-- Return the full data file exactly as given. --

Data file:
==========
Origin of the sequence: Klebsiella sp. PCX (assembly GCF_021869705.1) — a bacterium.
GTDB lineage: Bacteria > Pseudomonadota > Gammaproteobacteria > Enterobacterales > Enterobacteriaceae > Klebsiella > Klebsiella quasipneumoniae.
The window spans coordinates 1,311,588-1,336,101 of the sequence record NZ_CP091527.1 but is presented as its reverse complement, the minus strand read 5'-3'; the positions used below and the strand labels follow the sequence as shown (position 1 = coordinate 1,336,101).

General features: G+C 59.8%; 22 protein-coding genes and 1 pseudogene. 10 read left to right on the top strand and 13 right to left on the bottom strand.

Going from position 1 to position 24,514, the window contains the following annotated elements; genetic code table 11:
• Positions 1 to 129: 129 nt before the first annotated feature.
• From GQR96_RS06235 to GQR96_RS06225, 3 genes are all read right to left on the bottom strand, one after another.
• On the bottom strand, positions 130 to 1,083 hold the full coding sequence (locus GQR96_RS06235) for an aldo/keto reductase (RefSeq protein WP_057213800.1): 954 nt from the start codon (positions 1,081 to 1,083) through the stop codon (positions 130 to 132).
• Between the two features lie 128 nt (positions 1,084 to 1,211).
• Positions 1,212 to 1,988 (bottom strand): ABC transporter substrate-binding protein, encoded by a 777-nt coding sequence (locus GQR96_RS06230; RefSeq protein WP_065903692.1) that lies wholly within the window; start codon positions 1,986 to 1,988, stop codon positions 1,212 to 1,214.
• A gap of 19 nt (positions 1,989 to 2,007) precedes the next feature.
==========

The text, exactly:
Origin of the sequence: Klebsiella sp. PCX (assembly GCF_021869705.1) — a bacterium.
GTDB lineage: Bacteria > Pseudomonadota > Gammaproteobacteria > Enterobacterales > Enterobacteriaceae > Klebsiella > Klebsiella quasipneumoniae.
The window spans coordinates 1,311,588-1,336,101 of the sequence record NZ_CP091527.1 but is presented as its reverse complement, the minus strand read 5'-3'; the positions used below and the strand labels follow the sequence as shown (position 1 = coordinate 1,336,101).

General features: G+C 59.8%; 22 protein-coding genes and 1 pseudogene. 10 read left to right on the top strand and 13 right to left on the bottom strand.

Going from position 1 to position 24,514, the window contains the following annotated elements; genetic code table 11:
• Positions 1 to 129: 129 nt before the first annotated feature.
• From GQR96_RS06235 to GQR96_RS06225, 3 genes are all read right to left on the bottom strand, one after another.
• On the bottom strand, positions 130 to 1,083 hold the full coding sequence (locus GQR96_RS06235) for an aldo/keto reductase (RefSeq protein WP_057213800.1): 954 nt from the start codon (positions 1,081 to 1,083) through the stop codon (positions 130 to 132).
• Between the two features lie 128 nt (positions 1,084 to 1,211).
• Positions 1,212 to 1,988 (bottom strand): ABC transporter substrate-binding protein, encoded by a 777-nt coding sequence (locus GQR96_RS06230; RefSeq protein WP_065903692.1) that lies wholly within the window; start codon positions 1,986 to 1,988, stop codon positions 1,212 to 1,214.
• A gap of 19 nt (positions 1,989 to 2,007) precedes the next feature.